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ESE502 : The Class : Structure : Transitions


Preventive or pro-active discipline is critical in building a positive and productive learning community. Transitions are one of the best examples of the importance of preventing rather than correcting situations. Examples of transitions in elementary school might include, going to recess, moving from one area of instruction to another -- from a chalk talk to seat work, from learning centers, to whole class instruction, changing from one subject to another. High school transitions tend to occur outside the classroom, but may also include entering the classroom, moments before the bell, moving from instruction to guided practice. The following steps help smooth these transitions.
  1. Teacher has a clear idea of what comes next.
  2. With the help of the class, streamline the process and then make it procedural, practicing the components until each person is clear about expectations.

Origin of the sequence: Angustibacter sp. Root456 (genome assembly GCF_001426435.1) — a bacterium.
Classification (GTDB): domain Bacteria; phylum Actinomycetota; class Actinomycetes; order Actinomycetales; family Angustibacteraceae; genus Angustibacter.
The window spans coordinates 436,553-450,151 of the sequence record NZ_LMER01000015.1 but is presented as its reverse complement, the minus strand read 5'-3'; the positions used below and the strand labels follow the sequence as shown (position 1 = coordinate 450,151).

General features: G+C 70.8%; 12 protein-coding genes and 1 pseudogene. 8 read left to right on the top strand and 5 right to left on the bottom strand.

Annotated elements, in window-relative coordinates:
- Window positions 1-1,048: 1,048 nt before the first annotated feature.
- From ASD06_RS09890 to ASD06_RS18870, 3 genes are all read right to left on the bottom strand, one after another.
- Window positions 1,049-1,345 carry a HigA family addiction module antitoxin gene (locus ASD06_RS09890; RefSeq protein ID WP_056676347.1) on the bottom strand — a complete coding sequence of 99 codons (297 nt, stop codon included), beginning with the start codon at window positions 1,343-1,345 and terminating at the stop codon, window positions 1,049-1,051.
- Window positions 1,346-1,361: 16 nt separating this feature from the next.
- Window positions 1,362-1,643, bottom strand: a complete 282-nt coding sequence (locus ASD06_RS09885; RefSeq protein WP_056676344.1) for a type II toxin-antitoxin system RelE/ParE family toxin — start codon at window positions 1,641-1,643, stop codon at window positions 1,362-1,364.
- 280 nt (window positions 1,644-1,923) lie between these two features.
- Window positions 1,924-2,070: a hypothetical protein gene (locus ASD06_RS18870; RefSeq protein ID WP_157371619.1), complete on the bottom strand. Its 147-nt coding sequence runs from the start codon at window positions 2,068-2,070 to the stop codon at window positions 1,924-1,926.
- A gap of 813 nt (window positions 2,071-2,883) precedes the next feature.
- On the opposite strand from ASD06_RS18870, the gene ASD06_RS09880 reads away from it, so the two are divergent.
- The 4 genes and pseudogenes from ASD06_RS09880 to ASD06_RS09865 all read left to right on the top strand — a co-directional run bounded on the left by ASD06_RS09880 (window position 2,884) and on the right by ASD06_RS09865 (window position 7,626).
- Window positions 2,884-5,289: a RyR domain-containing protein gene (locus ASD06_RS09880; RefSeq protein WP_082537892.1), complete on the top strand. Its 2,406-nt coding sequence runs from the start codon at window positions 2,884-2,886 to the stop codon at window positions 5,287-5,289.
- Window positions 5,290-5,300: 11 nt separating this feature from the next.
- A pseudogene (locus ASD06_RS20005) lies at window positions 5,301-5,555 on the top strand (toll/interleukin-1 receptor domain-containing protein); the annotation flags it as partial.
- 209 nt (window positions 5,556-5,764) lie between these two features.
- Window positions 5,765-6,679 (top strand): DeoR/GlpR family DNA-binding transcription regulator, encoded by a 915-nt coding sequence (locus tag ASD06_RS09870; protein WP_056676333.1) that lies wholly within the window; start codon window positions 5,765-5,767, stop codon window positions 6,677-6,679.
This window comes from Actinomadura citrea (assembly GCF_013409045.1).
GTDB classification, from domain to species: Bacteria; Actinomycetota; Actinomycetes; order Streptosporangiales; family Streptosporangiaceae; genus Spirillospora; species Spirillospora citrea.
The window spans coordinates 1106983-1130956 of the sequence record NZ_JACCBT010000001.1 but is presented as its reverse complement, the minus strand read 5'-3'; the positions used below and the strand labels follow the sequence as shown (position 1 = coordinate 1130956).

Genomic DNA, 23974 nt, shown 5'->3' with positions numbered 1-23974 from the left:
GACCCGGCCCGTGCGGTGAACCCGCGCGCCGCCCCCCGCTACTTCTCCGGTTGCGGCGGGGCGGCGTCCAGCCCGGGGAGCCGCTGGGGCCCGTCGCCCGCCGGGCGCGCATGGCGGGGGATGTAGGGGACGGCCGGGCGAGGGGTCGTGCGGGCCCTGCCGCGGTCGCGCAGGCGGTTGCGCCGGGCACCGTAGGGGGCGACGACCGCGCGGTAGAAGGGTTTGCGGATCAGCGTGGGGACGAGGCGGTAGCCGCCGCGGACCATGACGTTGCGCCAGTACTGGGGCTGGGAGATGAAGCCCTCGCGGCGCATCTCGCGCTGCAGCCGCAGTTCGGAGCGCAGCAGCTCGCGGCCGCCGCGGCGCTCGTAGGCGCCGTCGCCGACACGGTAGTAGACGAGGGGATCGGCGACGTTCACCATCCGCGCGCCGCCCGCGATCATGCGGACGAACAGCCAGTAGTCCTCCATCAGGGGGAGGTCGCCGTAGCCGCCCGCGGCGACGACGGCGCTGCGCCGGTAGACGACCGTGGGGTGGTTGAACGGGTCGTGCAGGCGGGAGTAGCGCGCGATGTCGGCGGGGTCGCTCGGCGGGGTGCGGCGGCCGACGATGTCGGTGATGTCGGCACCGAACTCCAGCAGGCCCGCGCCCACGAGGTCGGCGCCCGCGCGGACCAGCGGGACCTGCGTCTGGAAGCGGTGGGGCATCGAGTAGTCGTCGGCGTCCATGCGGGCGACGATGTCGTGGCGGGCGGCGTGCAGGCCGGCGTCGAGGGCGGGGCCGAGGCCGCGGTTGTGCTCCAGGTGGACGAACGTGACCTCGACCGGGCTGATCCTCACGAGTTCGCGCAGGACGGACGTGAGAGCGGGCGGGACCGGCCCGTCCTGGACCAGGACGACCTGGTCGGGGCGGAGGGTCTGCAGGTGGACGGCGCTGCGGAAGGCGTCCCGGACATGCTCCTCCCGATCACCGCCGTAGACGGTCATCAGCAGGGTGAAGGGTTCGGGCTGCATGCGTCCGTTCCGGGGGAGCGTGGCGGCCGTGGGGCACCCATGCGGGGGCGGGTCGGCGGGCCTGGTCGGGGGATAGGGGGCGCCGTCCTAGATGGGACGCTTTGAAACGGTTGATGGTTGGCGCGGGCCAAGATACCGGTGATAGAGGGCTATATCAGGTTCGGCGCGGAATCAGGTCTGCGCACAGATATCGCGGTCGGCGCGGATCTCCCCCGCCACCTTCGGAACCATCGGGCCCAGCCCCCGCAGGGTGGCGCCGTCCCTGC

3. Alert students that a change is coming - ex: "We will move to guided practice as soon as this section is completed"
  4. Give time frames - ex. In five minutes we will clean up our areas and move to the next activity."
  5. If the transition gets sloppy, stop what ever is going on and practice the transition as a class, making no recriminations, only noting that a little practice will smooth things again.
  6. Always begin directions for a transition by telling students that you will tell them when to begin the transition.

Example: "I am going to give you instructions, and then I will tell you when we are ready to begin the change.

  1. We are about to move into science.
  2. During the lesson - remember, not yet, but during the lesson, we will go to centers and . . .
  3. I will write the flow on the board so you can refer to it once you have started your experiments.
  4. Now, you are about to move into the centers, so remember to stand quietly, push in your chairs and take the necessary equipment with you.
  5. Are there any additional questions?
  6. Please quietly move to your new work areas."

A similar monologue can proceed each change, thus eliminating the mad rush to go without hearing the destination or directions.

Once you read this assignment, you should:

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